12 things I wish I knew before I became a mum

Every experience of diving head-first into motherhood is different. But if there is one thing that all mums can agree on, it’s that you can never be fully prepared for what it’s like becoming a mum. 

Going through the birth – in whatever form it takes – and caring for a tiny baby afterwards, is more terrifying and more wonderful than anything you can imagine.
Here are some things I wish I knew earlier:
1.  It’s really hard. So hard. I remember straight after I gave birth to my first baby, my first words were, “That should be illegal.” I couldn’t believe that women all over the world were putting themselves through that experience every day, every hour, every minute. It’s painful beyond anything I ever expected. But the rush was so incredible, I went back and did it two more times.
2.  You will get very little sleep. You may not manage to get more than two hours of unbroken sleep for weeks or months at a time. Incredibly however, you can function. It’s not enjoyable or pretty, and your shoes may not match, but it’s doable.
3.  Babies are incredibly needy. They don’t even know that they need to go to sleep when they’re tired. You need to teach them everything. And you will need to do everything for them for what seems like forever when you are in the trenches but trust me it’s not for forever! 
4.  From your maternal and child health nurse to the old man at your local fruit shop, everyone has an opinion on how to parent. You should absolutely listen to the professionals because they’ve seen a lot of babies and they know what they’re talking about. But you should also listen to your baby and your instincts and make a decision that works for you and your family.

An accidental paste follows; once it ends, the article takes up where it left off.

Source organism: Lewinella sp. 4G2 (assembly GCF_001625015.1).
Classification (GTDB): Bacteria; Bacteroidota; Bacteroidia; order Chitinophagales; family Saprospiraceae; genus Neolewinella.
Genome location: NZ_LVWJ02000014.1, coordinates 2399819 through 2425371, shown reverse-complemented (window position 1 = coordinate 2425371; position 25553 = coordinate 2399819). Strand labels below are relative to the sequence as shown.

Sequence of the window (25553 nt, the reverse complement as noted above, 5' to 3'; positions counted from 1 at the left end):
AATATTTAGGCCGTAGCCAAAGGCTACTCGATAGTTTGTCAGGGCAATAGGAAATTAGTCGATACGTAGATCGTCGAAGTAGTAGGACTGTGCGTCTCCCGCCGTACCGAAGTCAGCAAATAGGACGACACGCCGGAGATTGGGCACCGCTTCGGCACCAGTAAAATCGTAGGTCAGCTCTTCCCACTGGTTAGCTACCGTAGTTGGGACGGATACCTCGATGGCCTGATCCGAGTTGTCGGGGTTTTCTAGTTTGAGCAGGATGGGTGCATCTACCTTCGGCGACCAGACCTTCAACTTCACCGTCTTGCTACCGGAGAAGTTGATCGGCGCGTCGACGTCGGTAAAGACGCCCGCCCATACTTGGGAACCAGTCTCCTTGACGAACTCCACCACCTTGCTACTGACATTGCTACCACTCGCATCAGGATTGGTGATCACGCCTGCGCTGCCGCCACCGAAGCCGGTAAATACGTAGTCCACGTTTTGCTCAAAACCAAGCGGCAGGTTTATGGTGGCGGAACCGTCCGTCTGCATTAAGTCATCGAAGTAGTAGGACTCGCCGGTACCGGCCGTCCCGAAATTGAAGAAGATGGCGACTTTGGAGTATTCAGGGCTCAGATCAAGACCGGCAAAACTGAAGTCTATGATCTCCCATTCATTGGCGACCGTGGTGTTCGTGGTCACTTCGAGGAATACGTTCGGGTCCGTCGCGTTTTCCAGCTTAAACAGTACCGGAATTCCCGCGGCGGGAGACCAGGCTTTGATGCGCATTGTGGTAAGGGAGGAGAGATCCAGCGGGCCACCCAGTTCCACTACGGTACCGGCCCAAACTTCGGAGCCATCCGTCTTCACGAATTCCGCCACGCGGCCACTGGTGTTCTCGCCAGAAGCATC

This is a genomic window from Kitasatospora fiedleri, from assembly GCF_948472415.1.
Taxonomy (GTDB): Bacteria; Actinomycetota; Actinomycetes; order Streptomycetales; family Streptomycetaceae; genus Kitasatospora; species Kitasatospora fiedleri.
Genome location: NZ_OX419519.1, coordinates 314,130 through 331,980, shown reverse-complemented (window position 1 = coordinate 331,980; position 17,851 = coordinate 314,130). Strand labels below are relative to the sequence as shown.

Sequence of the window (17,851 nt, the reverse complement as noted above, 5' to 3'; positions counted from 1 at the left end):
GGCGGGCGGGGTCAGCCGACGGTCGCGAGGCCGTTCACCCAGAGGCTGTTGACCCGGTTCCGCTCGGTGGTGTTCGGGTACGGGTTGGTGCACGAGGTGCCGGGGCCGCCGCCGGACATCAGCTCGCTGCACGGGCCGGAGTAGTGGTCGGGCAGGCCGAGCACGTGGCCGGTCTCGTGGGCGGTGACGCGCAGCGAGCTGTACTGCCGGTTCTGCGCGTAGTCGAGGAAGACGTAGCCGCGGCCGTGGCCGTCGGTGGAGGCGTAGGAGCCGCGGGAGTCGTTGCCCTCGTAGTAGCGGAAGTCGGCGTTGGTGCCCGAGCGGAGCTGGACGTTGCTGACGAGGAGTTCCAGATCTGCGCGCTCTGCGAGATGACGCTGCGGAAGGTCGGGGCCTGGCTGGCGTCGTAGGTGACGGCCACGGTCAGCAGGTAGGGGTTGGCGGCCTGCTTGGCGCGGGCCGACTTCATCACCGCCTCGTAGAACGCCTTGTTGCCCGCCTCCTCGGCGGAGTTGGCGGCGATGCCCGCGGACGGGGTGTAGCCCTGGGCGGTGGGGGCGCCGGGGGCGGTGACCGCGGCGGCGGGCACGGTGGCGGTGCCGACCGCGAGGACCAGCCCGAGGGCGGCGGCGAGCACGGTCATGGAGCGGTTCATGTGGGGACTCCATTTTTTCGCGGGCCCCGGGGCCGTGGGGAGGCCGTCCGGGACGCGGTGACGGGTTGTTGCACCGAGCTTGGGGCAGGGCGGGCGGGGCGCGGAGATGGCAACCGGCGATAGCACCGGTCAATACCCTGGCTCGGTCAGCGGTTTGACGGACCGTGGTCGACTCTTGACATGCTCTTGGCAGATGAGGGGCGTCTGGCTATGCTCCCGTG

5.  Nobody is the perfect mum. It’s okay to make mistakes. If you’re lucky, sometimes you’ll learn from them. 
Child doing the laundry
6.  Accept help and also don’t be afraid to ask for it. Whether it’s a hand doing a load of laundry, picking up an older child or simply dropping off some shopping, just ask. There are no medals for doing everything.

7.  Take time for yourself wherever you can. Have a nice warm bath, grab a few minutes of extra shut eye, go for a walk or simply sit on the couch with a cup of tea. It’s okay for your baby to form an attachment to Dad, Grandma, their carer at day care, or anyone else you trust to be in their life. That bond is a wonderful gift for your baby, their carer and you.

8.  A trip to the supermarket can be the highlight of your day. Getting out of the house every day will save your sanity. It doesn’t matter where you go, just walk out the door (make sure you’re wearing pants first).

9.  At times you may bore your non-baby friends. You will love this baby like you’ve never loved anything or anyone before. You will find their bowel movements fascinating. Not everyone will share your enthusiasm. Add to that the fact that you aren’t getting out as much to sample the newest cocktails on offer. . That’s okay. This period will pass. Some friends will stick, and some may fade away, but you will make a lot of new friends too.

10.  Babies always wake up the minute you step into the shower or decide to close your eyes for a few minutes. Fact.

11.  You will go through rough patches, and you will go through cruisy patches. Neither of them lasts forever. 

12.  The days are long but the years are short. You may yearn for a time where they’re out from under your feet and more self-reliant  bath and feed themselves but I promise, you will blink, and they will be starting school  and you be wishing for those precious first few years back . Parent time works in a way that cannot be explained by science.

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